Are you familiar with the book “Scandinavian Modern” written by Chrystina Schmidt and Magnus England? It contains some beautiful interiors of some of the most notable designers and architects in Scandinavia spanning from mid-century homes to current dwellings. The photograph above is from my favourite article, which is the home of Børge and Alice Mogensen, it is especially beautiful since the home itself (designed by Børge Mogensen) is a beautiful blend of Danish and Japanese design sensibilities, and also includes all their personal effects and art, all in perfect harmony within the space.
The photograph above is of particular significance, as you can see it has been opened to this page so many times the binding has broken which means when opening the book it naturally wants you to settle here. This is where we show a lot of our customers what a Mogensen sofa will look like in 40+ years, and how natural materials get better with age. It also in some ways gave us the courage to buy our own 2213 sofa, and as a direct result of that experience of buying a sofa from Denmark and having a lot of trouble during the process bringing it over to Canada, it gave us the idea to open our own shop bringing in Scandinavian furniture and crafts from Japan.
I don’t know how many times I’ve looked at these images of Mogensen’s home, first obsessing over the furniture, and then the rugs and pottery, trying to find out who designed them… Then the artwork on the wall, who made these pieces? Particularly that purple modernist painting… How would you ever go about finding the name of the artist?
Unfortunately Alice Mogensen died a few years ago, and the home was sold along with all of the personal contents which were sold at auction. For better or worse, the home has found a new and different life, and we will never get to see it as it once was.
I personally think the Mogensen home should have become a museum like Finn Juhl’s home, or Alvar Aalto, but of course I don’t know the circumstances and cannot speculate further. If these pieces were to disperse around the world it would seem very fitting that fate would find us and give us the opportunity to secure the exact painting we had been so captivated by in Mogensen’s home for years.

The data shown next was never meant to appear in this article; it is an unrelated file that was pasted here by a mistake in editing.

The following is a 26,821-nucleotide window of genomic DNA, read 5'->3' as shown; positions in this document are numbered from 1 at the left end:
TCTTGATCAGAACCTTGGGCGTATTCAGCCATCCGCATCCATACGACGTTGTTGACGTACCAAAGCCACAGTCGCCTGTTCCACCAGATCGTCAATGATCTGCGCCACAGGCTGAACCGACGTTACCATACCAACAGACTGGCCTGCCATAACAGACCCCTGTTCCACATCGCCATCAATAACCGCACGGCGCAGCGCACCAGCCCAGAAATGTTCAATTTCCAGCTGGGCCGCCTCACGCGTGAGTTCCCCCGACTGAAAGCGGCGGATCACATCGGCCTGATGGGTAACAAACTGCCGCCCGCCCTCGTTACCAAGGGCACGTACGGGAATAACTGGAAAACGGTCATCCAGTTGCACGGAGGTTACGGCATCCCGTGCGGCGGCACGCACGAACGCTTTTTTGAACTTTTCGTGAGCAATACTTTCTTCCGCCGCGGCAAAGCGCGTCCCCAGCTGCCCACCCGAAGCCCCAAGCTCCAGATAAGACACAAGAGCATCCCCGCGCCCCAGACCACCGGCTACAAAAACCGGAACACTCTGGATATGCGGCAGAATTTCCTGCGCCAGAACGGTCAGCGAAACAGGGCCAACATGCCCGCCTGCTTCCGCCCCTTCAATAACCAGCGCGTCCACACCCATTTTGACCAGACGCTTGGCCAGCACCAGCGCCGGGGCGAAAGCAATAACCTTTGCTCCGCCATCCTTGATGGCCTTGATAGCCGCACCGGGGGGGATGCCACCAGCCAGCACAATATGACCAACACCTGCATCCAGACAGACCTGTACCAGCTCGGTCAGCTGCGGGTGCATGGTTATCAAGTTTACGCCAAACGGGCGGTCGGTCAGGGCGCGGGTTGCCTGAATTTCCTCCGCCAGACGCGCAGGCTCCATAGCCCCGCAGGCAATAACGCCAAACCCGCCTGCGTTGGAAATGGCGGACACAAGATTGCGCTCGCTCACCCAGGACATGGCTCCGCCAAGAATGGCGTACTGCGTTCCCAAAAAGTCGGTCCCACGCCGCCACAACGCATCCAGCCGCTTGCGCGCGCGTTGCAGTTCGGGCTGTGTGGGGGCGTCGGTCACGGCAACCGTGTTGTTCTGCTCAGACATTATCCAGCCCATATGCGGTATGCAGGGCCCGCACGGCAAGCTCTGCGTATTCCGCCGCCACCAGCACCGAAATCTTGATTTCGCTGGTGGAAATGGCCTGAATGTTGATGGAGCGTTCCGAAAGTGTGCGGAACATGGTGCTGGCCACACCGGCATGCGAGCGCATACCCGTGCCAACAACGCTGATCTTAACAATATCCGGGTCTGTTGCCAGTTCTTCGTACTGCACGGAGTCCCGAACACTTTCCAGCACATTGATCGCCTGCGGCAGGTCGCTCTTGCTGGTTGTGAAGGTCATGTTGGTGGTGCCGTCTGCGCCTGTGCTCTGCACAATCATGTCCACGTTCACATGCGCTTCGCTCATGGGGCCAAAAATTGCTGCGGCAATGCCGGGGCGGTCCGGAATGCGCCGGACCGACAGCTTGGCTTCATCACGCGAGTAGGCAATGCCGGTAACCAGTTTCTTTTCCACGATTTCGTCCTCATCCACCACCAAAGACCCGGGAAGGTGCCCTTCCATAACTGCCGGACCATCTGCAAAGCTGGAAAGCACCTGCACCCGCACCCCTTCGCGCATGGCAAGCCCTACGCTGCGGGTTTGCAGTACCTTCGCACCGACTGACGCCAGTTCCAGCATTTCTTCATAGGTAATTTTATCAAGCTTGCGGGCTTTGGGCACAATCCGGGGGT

Recently I was searching for Mogensen pieces online and serendipitously stumbled across a listing for this exact painting!
The artist is Albert Mertz, and the name of the painting is “The Abandoned Space”, painted in 1962 and presented during an exhibition in Denmark, of work that the Danish painter had done while living in Paris. All of the other paintings in the room are also by Albert Mertz, possibly acquired from the same opening.
The Spanish chair in front of the painting.
Our new-ish Mogensen 2213 sofa slowly turning that famous cognac colour, although it will take many more years.
We feel very lucky to be able to have this work in our home, and have a little part of the interior that inspired us so much in our life.
For the first 5 years of having our store Mjolk, we never offered beds. It seemed like our small showroom wouldn’t be able to display such a large item, and we ourselves didn’t own a bed frame. When people came to us looking for the perfect bed we would say, well… we don’t sell beds, but the nicest bed we have seen is the Companions bed designed by StudioIlse for De La Espada.
I don’t know how many people we must have recommended this bed to over the years but it seemed to come up a lot. Fortunately for us, we had the opportunity to meet Luis De Oliveira the head of De La Espada and after telling him how much we admired the work they were making especially the work designed by Ilse Crawford and Luca Nichetto we were given the opportunity to represent two of their brands: The Nichetto brand and also the StudioIlse brand. Finally, we had the chance to offer, in our opinion, the best beds available today.
That brings us to our own home, which for us gives us the inspiration for the store and has become our laboratory and testing ground. It acts a little like an extended showroom for customers looking to see what will happen to their furniture after years of use and with children, how natural leather patinas and soaped furniture becomes like driftwood with age. We decided we should order the bed for ourselves, along with the Companions bedside table so we could start enjoying it in our own daily life.